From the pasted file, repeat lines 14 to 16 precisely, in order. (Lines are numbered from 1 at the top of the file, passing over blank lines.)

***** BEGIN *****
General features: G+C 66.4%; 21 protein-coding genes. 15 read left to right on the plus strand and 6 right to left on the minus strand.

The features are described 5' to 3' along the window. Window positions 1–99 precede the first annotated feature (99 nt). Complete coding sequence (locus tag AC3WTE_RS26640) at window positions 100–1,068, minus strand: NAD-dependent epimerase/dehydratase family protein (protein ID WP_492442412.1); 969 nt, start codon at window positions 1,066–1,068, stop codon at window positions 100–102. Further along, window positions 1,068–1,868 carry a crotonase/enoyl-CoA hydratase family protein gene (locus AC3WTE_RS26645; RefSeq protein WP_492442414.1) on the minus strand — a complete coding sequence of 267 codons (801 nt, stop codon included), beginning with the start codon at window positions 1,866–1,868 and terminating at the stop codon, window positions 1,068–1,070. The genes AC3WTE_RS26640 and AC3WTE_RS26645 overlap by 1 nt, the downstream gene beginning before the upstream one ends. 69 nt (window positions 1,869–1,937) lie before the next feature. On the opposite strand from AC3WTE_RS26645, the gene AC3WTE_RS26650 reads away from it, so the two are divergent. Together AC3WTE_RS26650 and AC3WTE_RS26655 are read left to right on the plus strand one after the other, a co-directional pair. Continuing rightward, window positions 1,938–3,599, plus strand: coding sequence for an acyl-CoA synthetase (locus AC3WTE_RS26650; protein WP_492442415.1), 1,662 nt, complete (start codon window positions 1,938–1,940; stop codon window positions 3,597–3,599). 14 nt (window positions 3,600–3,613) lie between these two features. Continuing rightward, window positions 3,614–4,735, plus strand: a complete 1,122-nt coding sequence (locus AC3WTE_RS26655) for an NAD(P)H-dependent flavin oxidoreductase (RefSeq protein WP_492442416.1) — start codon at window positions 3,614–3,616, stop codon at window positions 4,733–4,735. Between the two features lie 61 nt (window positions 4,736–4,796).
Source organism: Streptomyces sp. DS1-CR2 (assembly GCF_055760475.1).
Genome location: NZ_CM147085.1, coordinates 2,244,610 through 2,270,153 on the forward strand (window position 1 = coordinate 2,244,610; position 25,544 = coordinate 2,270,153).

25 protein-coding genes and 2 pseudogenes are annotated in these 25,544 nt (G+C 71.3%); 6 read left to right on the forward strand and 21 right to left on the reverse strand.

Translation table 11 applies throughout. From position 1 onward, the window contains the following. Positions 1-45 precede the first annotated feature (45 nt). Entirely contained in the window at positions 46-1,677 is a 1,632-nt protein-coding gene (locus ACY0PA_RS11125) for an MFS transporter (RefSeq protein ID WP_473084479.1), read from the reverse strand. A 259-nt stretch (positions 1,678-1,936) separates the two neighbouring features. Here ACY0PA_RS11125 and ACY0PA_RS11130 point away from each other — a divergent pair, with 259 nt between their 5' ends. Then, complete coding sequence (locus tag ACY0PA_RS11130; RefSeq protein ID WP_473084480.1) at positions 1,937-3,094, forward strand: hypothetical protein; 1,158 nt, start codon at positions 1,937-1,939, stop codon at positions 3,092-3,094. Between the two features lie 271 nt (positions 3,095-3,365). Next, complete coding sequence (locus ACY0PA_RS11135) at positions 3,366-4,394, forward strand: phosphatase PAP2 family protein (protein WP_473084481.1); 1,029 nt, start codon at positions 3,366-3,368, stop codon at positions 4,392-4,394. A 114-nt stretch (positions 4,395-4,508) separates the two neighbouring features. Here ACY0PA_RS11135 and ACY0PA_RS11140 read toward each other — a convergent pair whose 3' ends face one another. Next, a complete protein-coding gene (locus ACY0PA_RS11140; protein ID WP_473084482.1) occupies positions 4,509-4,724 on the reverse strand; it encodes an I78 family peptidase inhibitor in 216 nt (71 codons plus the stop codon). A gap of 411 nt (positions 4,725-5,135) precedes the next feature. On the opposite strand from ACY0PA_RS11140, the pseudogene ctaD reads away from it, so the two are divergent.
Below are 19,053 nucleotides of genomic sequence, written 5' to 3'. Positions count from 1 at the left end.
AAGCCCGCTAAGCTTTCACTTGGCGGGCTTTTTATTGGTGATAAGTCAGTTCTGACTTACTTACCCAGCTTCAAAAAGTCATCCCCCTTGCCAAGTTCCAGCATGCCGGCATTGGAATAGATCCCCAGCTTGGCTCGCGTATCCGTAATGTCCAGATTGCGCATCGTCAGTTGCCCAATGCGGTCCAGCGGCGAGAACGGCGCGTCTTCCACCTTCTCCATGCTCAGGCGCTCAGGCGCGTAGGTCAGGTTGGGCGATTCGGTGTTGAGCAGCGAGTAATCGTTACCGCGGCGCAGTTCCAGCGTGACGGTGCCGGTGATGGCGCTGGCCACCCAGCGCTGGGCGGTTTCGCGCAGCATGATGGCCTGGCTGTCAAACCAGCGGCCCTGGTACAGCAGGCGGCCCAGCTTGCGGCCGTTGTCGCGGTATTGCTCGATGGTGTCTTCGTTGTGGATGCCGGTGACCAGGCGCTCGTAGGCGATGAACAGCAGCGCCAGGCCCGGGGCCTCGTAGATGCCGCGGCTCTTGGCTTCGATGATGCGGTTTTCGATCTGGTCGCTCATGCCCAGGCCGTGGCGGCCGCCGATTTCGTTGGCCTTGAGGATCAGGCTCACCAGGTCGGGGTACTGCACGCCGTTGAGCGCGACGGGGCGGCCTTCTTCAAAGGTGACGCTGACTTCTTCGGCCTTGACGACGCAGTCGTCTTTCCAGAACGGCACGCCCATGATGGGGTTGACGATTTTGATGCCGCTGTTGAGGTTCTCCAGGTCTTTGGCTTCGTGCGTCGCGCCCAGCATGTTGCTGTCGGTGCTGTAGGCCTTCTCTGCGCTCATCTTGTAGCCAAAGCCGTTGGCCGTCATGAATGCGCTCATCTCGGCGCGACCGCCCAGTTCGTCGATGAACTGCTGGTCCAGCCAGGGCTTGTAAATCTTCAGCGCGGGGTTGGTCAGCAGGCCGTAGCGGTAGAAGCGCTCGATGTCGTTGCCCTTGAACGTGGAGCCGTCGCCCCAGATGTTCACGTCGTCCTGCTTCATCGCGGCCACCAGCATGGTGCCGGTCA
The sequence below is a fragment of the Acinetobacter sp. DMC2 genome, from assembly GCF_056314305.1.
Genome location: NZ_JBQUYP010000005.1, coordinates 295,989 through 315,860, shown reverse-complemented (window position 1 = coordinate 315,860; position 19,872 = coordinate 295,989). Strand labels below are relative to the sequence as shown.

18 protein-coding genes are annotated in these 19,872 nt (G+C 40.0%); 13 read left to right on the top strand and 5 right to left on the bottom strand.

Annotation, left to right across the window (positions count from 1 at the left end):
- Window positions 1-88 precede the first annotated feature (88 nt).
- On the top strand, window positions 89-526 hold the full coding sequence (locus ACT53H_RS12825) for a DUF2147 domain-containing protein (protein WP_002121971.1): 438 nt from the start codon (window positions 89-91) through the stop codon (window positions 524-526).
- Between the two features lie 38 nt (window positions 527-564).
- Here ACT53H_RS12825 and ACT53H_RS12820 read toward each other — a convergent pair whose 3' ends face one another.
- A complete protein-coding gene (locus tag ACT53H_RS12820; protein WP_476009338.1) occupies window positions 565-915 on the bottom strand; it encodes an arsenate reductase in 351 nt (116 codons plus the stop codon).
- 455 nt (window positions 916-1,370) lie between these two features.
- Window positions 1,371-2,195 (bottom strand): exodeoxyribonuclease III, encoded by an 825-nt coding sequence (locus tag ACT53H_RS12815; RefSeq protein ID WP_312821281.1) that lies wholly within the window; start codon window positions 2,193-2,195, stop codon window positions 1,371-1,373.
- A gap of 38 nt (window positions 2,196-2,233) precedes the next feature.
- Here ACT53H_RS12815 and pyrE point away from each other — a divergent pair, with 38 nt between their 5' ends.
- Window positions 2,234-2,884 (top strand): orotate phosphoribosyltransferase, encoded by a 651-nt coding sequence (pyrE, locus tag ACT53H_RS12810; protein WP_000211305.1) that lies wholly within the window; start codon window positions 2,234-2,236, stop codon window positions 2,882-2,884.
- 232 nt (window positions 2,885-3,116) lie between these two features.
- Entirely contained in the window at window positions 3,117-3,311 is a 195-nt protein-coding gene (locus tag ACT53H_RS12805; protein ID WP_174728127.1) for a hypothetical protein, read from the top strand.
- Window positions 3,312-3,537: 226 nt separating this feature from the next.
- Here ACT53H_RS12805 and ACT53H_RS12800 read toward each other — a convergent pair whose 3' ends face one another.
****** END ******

- On the top strand, window positions 89-526 hold the full coding sequence (locus ACT53H_RS12825) for a DUF2147 domain-containing protein (protein WP_002121971.1): 438 nt from the start codon (window positions 89-91) through the stop codon (window positions 524-526).
- Between the two features lie 38 nt (window positions 527-564).
- Here ACT53H_RS12825 and ACT53H_RS12820 read toward each other — a convergent pair whose 3' ends face one another.